It is a seemingly simple question. However, discovering the worth of your home is more complicated than it might seem. Sites like Zillow, Redfin, Eppraisal, and others have built-in home valuation tools that make it seem easy, but how accurate are they? And if you get three different answers, which one do you believe? Online valuation tools have become a pivotal part of the home buying and selling process, but they’ve proven to be highly unreliable in certain instances. What these valuation tools have made clear is that real estate agents are as vital to the process of pricing a home as they ever were—and maybe even more so now.
Every online valuation tool has its limitations. Most are readily acknowledged by their providers, such as “Zestimate” from Zillow, which clearly states that it offers a median error rate of 4.5%. That may not sound like a lot, but keep in mind that 4.5% amounts to a difference of about $31,500 for a $700,000 home. For Redfin and Trulia, there are similar variances. When you dig deeper into these valuation tools, it’s no wonder that there are discrepancies. They rely on a range of different sources for information, some more reliable than others.
Redfin’s tool pulls information directly from multiple listing services (MLSs) across the country. Others negotiate limited data sharing deals with those same services, relying on public and homeowners’ records alike. This can lead to gaps in coverage. These tools can serve as helpful pieces of the puzzle when buying or selling a home, but the acknowledged error rate is a reminder of how dangerous a heavy reliance on them can be.
Nothing compares to the level of detail and knowledge a professional real estate agent offers when pricing a home. An algorithm can’t possibly know about the unique characteristics of neither a home nor its neighborhood. Curious about what improvements you can make to get top dollar or how buyer behaviors are shaping the market? They cannot provide an answer there, either. That can only be delivered by a trusted professional whose number one priority is getting you the best price in a time frame that meets your needs.
If you’re curious about your home’s value, Windermere offers a tool that provides a series of evaluations on your property and the surrounding market. And once you’re ready, we’re happy to connect you with a Windermere agent who can clarify this information and perform a Comparative Market Analysis to get an even more accurate estimate of what your home could fetch in today’s market.
A trope as old as horror movies: a family moves into a beautiful house that they bought for well under market value. They’ve put all their savings into the move, and they’re looking for a fresh start. When they meet the neighbors and other townsfolk, they quickly learn that there’s a history to the home that they weren’t aware of.
When they start to experience the abnormal, it’s easy to brush off as new home jitters. The children who hear noises in the closet, and a husband who starts sleepwalking, are chalked up to stress and anxiety from the move. It’s only when the experiences escalate beyond control that the family finally realizes the extent of the haunting.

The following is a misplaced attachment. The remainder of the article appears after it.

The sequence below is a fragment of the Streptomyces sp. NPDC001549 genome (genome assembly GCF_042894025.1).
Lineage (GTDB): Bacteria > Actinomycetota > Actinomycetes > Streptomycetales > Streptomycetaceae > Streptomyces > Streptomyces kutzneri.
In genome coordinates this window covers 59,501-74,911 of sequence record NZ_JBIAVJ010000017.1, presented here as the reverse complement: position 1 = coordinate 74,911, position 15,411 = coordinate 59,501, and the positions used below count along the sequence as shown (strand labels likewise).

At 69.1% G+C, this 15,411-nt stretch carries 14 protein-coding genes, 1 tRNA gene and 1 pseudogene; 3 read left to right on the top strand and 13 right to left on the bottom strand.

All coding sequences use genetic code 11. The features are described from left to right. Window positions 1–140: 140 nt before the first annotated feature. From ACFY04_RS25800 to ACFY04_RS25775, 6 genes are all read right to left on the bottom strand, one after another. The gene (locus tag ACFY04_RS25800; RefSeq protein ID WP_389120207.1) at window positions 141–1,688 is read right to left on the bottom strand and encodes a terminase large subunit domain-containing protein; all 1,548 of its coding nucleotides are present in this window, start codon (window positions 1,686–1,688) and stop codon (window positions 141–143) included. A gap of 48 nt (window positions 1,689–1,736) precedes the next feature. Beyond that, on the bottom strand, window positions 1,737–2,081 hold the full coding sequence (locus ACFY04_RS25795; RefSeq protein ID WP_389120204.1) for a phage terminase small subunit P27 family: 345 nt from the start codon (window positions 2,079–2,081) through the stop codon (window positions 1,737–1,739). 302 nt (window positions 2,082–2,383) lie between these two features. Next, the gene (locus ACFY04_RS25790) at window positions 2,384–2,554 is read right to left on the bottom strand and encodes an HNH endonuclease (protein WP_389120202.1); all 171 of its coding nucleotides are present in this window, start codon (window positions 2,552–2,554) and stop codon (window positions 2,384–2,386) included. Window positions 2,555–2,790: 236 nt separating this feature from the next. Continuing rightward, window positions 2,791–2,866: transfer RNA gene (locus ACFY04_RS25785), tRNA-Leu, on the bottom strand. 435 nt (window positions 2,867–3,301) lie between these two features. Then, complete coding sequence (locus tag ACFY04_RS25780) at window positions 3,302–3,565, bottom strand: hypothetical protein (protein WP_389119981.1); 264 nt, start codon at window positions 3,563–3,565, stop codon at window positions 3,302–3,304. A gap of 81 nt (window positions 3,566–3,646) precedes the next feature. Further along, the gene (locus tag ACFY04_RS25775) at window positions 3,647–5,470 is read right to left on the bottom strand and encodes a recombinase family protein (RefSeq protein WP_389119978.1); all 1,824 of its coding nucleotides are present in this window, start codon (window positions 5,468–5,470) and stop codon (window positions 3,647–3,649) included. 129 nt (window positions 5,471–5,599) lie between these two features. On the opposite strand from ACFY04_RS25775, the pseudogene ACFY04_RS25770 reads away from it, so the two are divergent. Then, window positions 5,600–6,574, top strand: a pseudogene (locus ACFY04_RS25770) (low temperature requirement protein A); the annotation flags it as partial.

While sharing a home with the supernatural can be a selling point for some buyers, it’s quite the opposite for others. In fact, a 2017 survey by Realtor.com found that 33% of people were open to living in a haunted house, 25% would consider it, but 42% said it was a deal-breaker. So how do you make sure you’re fully informed about a home’s history? Knowing the right questions to ask is the first step:
Ask to see the seller disclosure form
In the famous 1991 case Stambovsky v. Ackley, the new homeowner, Jeffrey Stambovsky, won a lawsuit against the previous owner for not disclosing the history of hauntings.
In this case, the previous owner had published stories about the family’s experiences in Reader’s Digest and their local newspaper. In her writings, she explained several interactions with ghostly beings in the home, including finding that her children had been given rings, which would later disappear, bed shaking, and conversations with the floating specters.
The court took this evidence and ruled the “defendant is estopped to deny [the ghost’s] existence and, as a matter of law, the house is haunted.” Setting a new standard, this case created a basis for future seller disclosers. In this instance, they found that the history of the home, and the seller’s experiences in the home, would have influenced the marketability, and therefore, omitting these facts was unfair to the buyer.
Fast forward to 2019, there is not a specific section on seller disclosure forms for hauntings or ghostly sightings, but thanks to Stambovsky v. Ackley, sellers in many states are obligated by law to disclose things that affect a house’s marketability.
Ask Google about the history of the home
In 1991 when Mr. Stambovsky bought his haunted house, search engines didn’t exist. Today, we’re lucky enough to have things like Google which would have found the previous home owner’s stories in mere seconds. Search keywords like the address or town name, and words like “haunted” or “ghosts”, as well as “murder” or “news report” should help you start your dive into the history of the home.
Ask the neighbors and your agent
This is where nosey neighbors come in handy. When you find a place you’re serious about, contact the neighbors to see what they know about the home’s history. The same goes for your real estate agent; he or she can reach out to the listing agent to see if there is anything haunting you should know about prior to buying. While many states don’t require sellers to disclose paranormal activity or deaths in the home, if asked, all real estate agents must, by law, answer truthfully.
Your kids have moved out and now you’re living in a big house with way more space than you need. You have two choices – remodel your existing home or move. Here are some things to consider about each option.